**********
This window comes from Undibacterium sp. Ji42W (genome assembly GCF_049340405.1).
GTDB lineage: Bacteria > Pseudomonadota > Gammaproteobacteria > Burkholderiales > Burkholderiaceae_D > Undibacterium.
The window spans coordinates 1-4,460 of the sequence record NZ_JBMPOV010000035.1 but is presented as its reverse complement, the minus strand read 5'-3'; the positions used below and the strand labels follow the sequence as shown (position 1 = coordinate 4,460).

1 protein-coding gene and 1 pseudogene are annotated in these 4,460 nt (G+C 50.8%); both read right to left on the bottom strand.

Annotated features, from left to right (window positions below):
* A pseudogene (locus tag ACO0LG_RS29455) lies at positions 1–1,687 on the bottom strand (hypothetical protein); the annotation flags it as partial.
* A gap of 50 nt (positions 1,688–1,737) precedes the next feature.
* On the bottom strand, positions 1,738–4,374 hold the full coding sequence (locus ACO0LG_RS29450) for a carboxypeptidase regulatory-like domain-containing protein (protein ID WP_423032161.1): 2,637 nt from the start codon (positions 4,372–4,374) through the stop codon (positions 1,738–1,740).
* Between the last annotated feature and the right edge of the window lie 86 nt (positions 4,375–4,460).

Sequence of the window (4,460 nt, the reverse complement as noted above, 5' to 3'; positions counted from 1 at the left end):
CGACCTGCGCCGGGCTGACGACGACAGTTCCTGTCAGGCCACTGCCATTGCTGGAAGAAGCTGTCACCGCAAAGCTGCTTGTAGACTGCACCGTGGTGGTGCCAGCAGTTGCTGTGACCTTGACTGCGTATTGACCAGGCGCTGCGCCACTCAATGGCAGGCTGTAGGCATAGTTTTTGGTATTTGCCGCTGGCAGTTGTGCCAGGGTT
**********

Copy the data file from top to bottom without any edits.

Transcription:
This window comes from Undibacterium sp. Ji42W (genome assembly GCF_049340405.1).
GTDB lineage: Bacteria > Pseudomonadota > Gammaproteobacteria > Burkholderiales > Burkholderiaceae_D > Undibacterium.
The window spans coordinates 1-4,460 of the sequence record NZ_JBMPOV010000035.1 but is presented as its reverse complement, the minus strand read 5'-3'; the positions used below and the strand labels follow the sequence as shown (position 1 = coordinate 4,460).

1 protein-coding gene and 1 pseudogene are annotated in these 4,460 nt (G+C 50.8%); both read right to left on the bottom strand.

Annotated features, from left to right (window positions below):
* A pseudogene (locus tag ACO0LG_RS29455) lies at positions 1–1,687 on the bottom strand (hypothetical protein); the annotation flags it as partial.
* A gap of 50 nt (positions 1,688–1,737) precedes the next feature.
* On the bottom strand, positions 1,738–4,374 hold the full coding sequence (locus ACO0LG_RS29450) for a carboxypeptidase regulatory-like domain-containing protein (protein ID WP_423032161.1): 2,637 nt from the start codon (positions 4,372–4,374) through the stop codon (positions 1,738–1,740).
* Between the last annotated feature and the right edge of the window lie 86 nt (positions 4,375–4,460).

Sequence of the window (4,460 nt, the reverse complement as noted above, 5' to 3'; positions counted from 1 at the left end):
CGACCTGCGCCGGGCTGACGACGACAGTTCCTGTCAGGCCACTGCCATTGCTGGAAGAAGCTGTCACCGCAAAGCTGCTTGTAGACTGCACCGTGGTGGTGCCAGCAGTTGCTGTGACCTTGACTGCGTATTGACCAGGCGCTGCGCCACTCAATGGCAGGCTGTAGGCATAGTTTTTGGTATTTGCCGCTGGCAGTTGTGCCAGGGTT